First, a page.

How does all of this make sense? Another document, somehow previously overlooked, provides almost all we needed to know. When E.W.E. Koch left Kentucky University at the end of a spring term, a regent of that university wrote him a letter of introduction and recommendation. Addressing him as Professor Koch he wrote: “He visits Europe and his native land for educational and scientific research, that he may be the more useful in this his adopted country, to which he has been ever intensely loyal and devoted.” The date? June 1871. Professor E.W.E. Koch himself went to Europe in the summer of 1871. He was “Mr le Prof r Koch” on the August receipt. He purchased the microscope!

The final evidence, indirectly given by E.W.E. himself, was found on the much-worn bottom of the wooden microscope box, and was so difficult to see that only an infrared image revealed what had been inscribed there in pencil: ”Prof. E.W.E. Koch, Toledo, Ohio.”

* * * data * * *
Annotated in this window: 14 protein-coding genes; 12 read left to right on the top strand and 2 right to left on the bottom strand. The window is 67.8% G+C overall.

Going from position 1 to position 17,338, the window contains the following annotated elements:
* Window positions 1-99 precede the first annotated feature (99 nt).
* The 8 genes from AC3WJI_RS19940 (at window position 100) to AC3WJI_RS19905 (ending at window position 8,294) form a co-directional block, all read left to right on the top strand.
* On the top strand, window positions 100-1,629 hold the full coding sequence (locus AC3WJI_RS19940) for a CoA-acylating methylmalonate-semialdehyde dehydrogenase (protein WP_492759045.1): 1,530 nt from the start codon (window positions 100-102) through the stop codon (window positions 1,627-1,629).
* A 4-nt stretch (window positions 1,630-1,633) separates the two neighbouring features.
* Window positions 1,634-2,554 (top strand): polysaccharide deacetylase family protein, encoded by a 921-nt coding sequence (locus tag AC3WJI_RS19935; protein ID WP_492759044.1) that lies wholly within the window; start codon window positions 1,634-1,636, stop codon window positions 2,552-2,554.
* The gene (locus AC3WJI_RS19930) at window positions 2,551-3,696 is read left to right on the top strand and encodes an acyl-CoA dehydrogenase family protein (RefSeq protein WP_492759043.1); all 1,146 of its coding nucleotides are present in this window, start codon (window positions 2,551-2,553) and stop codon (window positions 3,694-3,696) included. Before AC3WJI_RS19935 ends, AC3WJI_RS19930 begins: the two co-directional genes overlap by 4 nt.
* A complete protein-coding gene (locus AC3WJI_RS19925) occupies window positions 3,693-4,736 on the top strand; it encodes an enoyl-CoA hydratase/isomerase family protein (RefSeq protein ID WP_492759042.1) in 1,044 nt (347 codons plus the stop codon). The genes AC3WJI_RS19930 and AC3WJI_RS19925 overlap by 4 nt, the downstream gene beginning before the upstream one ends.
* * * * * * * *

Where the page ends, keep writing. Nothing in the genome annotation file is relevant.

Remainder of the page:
Where did we go wrong? Coincidences were plentiful. Here were two men with the same last name, both with the title of professor, born in a distant land sixteen years apart and 30 miles from each other. One of them hints at a family relationship to the other. Both men acquired a Hartnack microscope within eight months of each other. All of this was viewed through the fog of 140 years’ passage of time.

However, there is no doubt that the desire to connect our family to a famous person, and generations of family story telling à la the telephone game, led us down the rabbit hole. Well, except for me, the myth slayer. Along the way down, I was forced to take a detour straight to the dog house.

I wonder, should I examine my grandmother’s claim that her ancestors were related to Marie Antoinette? Better to heed Geoffrey Chaucer’s observation: “It is nought good a slepyng hound to wake.”